Dr Sartbaeva, from the Department of Chemistry, won the WISE World Award for her pioneering technology which allows vaccines to be stored and transported without refrigeration, potentially saving millions of lives globally.
She received the award at a glittering ceremony in London on Nov 9 with Royal Patron of WISE, Her Royal Highness The Princess Royal, and 500 guests.
Dr Sartbaeva said: “I feel very honoured to have received this award. I always felt very passionate about my work, seeing my work being recognised by WISE is very humbling. I felt very emotional when they announced my name and it took me a while to process that it was me! I feel very touched, happy and very proud. Thank you.”
After taking her daughter to be vaccinated Dr Sartbaeva noticed that the vaccines were kept cold in a fridge – which is needed because many vaccines break down and become unusable or even toxic at room temperature.
Dr Sartbaeva was inspired to create a new method she calls ensilication, which locks vaccines in a microscopic ‘cage’ of silica, the same stuff that sand is made from. This keeps them inert even at high temperatures and removes the need for cold storage – which is not only expensive, but in many parts of the world is impractical or unreliable.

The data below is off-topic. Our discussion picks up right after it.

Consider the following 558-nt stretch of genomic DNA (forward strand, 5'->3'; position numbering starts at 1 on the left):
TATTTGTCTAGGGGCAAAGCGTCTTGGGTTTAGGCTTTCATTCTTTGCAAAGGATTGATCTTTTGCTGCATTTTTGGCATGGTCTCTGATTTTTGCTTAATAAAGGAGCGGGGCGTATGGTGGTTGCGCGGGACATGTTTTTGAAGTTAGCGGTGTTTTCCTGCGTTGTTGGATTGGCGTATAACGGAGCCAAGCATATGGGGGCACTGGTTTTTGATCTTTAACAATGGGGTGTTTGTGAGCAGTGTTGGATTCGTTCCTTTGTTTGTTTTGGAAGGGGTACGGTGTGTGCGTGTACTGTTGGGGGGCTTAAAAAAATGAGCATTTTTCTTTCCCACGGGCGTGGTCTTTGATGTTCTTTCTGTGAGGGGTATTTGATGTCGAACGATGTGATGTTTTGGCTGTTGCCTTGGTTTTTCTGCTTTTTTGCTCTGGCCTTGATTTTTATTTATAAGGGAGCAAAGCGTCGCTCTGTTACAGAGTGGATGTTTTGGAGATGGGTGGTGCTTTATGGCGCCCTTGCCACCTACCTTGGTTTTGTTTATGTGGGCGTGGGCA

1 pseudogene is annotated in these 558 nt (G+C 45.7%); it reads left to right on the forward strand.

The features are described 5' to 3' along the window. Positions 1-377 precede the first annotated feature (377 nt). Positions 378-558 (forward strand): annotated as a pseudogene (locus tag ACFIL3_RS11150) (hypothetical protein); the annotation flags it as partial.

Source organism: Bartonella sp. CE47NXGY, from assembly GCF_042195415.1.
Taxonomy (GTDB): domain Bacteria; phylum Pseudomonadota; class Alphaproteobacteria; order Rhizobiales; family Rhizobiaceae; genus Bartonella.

She said: “Once the proteins in a vaccine break down and tangle up, it’s useless. You can think of it like an egg that’s been boiled – it can’t be unboiled.
“So the ability to store and transport proteins at room temperatures or even hotter would remove a major logistical problem for safely delivering vaccines and other medicines to patients around the world.”
Professor Chris Frost, head of the Department of Chemistry, said: “Congratulations to Asel for the tremendous achievement of winning the prestigious 2017 WISE World Award. It is deserved recognition of her high profile and impactful research on stabilising vaccines without refrigeration using innovative chemical technology.
“This work has the potential to save lives around the world and is a fantastic example of the imaginative and exciting work taking place within the Department of Chemistry.”
WISE chair and Microsoft managing director Trudy Norris-Grey said, “Our winners show how women are solving some of the world’s most critical health and social issues using science and technology. I hope they will inspire more girls to follow STEM careers because we need more like them – females are our biggest pool of untapped talent.”
Dr Sartbaeva’s WISE award comes just a week after she won the Biotechnology Award at the Institution of Chemical Engineers (IChemE) Global Awards 2017 for her ensilication work.